Not much is know about this photograph, sternly titled ‘Unidentified man with cat, three-quarter length portrait, full face, seated’ by the Library of Congress Prints and Photographs Division Washington, D.C. Little did the typically casual feline subject know that it would set a precedent for the greatest photographic trend of the digital age: in 2015, CNN estimated that there were 6.5 billion cat pictures on the internet.
One of Wales’ earliest photographers, Mary Dillwyn had an informal style that was unusual for the 1840s and 1850s. This picture shows the first known ‘photobomb’ (i.e. when an imposter sneaks into a photograph without permission). Dillwyn is also credited with the first photograph of a snowman which, alongside this image, can be found in the National Library of Wales.
James Black, who became famous for his images of Boston in aftermath of the 1872 fire, began his solo photography career taking aerial pictures from a hot air balloon called ‘The Queen of the Air’. These early examples of jetsetter Instagram images are the oldest photographs taken from the sky. Black’s French rival, Gaspard-Félix Tournachon (known by the pseudonym ‘Nadar’), published earlier examples of aerial photography, though these are widely believed to have been destroyed.
This team photo of the Boston Beaneaters, a Major League Baseball team, is from 1886. Keen-eyed viewers might be able to spot an incendiary gesture coming from the Beaneaters’ pitcher Charles “Old Hoss” Radbourn (back row, far left, left hand). This photograph - being the first known capturing someone ‘flipping the bird’ or ‘giving the finger’ - set a precedent for iconic photographic moments such as Johnny Cash’s gesture in San Quentin, 1969, and Madonna during the Super Bowl halftime show in 2012.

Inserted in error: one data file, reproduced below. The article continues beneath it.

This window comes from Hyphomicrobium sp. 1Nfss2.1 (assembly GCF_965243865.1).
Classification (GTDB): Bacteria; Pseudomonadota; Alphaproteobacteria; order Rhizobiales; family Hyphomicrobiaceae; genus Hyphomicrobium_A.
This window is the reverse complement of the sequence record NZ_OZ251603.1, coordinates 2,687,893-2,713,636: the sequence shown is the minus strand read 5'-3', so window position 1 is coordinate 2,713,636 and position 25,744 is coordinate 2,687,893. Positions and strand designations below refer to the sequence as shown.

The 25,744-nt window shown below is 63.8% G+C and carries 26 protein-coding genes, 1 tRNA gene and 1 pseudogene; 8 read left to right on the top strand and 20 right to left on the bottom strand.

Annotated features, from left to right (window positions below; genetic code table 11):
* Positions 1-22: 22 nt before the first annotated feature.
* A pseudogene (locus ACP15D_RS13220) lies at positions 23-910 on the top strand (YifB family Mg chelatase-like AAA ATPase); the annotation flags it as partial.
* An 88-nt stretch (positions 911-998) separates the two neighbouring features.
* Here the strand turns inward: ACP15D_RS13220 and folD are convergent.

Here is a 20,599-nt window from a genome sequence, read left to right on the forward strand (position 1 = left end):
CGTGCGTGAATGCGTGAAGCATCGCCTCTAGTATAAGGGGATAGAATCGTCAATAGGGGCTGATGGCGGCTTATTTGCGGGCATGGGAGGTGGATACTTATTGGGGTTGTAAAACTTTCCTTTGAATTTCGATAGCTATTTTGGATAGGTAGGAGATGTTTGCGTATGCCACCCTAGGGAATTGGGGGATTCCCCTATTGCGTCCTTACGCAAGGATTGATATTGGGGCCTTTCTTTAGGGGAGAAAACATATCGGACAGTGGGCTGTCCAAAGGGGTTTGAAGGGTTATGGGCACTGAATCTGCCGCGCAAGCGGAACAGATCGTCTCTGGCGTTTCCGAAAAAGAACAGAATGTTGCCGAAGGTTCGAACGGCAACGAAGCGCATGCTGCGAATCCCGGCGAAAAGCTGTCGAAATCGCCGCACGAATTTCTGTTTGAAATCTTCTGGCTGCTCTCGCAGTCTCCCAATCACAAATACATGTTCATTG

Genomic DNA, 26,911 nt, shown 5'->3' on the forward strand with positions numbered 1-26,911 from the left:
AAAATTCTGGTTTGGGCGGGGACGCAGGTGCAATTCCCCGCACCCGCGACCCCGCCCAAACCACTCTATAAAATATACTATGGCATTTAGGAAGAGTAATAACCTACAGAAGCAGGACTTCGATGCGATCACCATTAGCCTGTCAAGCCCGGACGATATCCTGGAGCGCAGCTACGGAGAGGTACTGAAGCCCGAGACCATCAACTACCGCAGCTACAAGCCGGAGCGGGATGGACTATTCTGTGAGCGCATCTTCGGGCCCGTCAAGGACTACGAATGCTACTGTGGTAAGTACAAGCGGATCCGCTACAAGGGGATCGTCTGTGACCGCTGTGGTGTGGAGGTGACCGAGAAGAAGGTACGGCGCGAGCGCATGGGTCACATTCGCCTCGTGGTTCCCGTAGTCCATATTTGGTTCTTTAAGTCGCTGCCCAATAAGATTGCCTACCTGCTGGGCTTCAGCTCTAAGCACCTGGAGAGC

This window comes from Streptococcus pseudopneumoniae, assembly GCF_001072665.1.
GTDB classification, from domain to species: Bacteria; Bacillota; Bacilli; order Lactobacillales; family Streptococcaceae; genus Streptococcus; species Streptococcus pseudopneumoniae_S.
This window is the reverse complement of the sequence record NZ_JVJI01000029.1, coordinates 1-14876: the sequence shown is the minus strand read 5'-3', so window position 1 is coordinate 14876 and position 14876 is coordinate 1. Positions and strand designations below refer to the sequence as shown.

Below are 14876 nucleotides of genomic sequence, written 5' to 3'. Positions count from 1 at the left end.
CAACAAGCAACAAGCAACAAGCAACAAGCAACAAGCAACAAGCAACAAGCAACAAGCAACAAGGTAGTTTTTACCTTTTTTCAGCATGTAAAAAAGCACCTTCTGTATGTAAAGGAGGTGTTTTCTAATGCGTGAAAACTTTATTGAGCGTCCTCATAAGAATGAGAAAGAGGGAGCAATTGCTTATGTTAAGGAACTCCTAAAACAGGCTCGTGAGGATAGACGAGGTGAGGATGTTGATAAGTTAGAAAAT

Arnold and Helen Hogg’s photograph, taken in Rugby, Warwickshire in 1926, represents an ingenious first example of now-ubiquitous selfie stick technology. Using what must have been a DIY device, the photography was taken a year into Arnold and Helen’s marriage. The former was described by his descendants as ‘a really funny guy’ which might explain his whimsical expression and innovative deployment of technology.
Little did he know that TIME magazine would go on to call the selfie stick one of the greatest inventions of 2014.
Photo by Dale Rooks, 1944. (usage: credit as johnbakerswarbook.org / dalerooks.org)
This late-War photograph is believed to be the earliest example of the ‘bunny ears’ prank. Taken (and signed) by Dale Rooks, an American soldier and photographer fighting in Europe, the scene is thought to have been in France in September 1944 (while Rooks’ ship, the USS Duane was docked). Neither the man nor the women have ever been identified.
Terms and Conditions: By submitting images to Trov, members of the public are providing permission for both Trov and the Royal Photographic Society to use the images in their gallery, and in connection with associated activities related to the project (such as in news articles). People submitting photos should be prepared to provide information on how and where the images were discovered.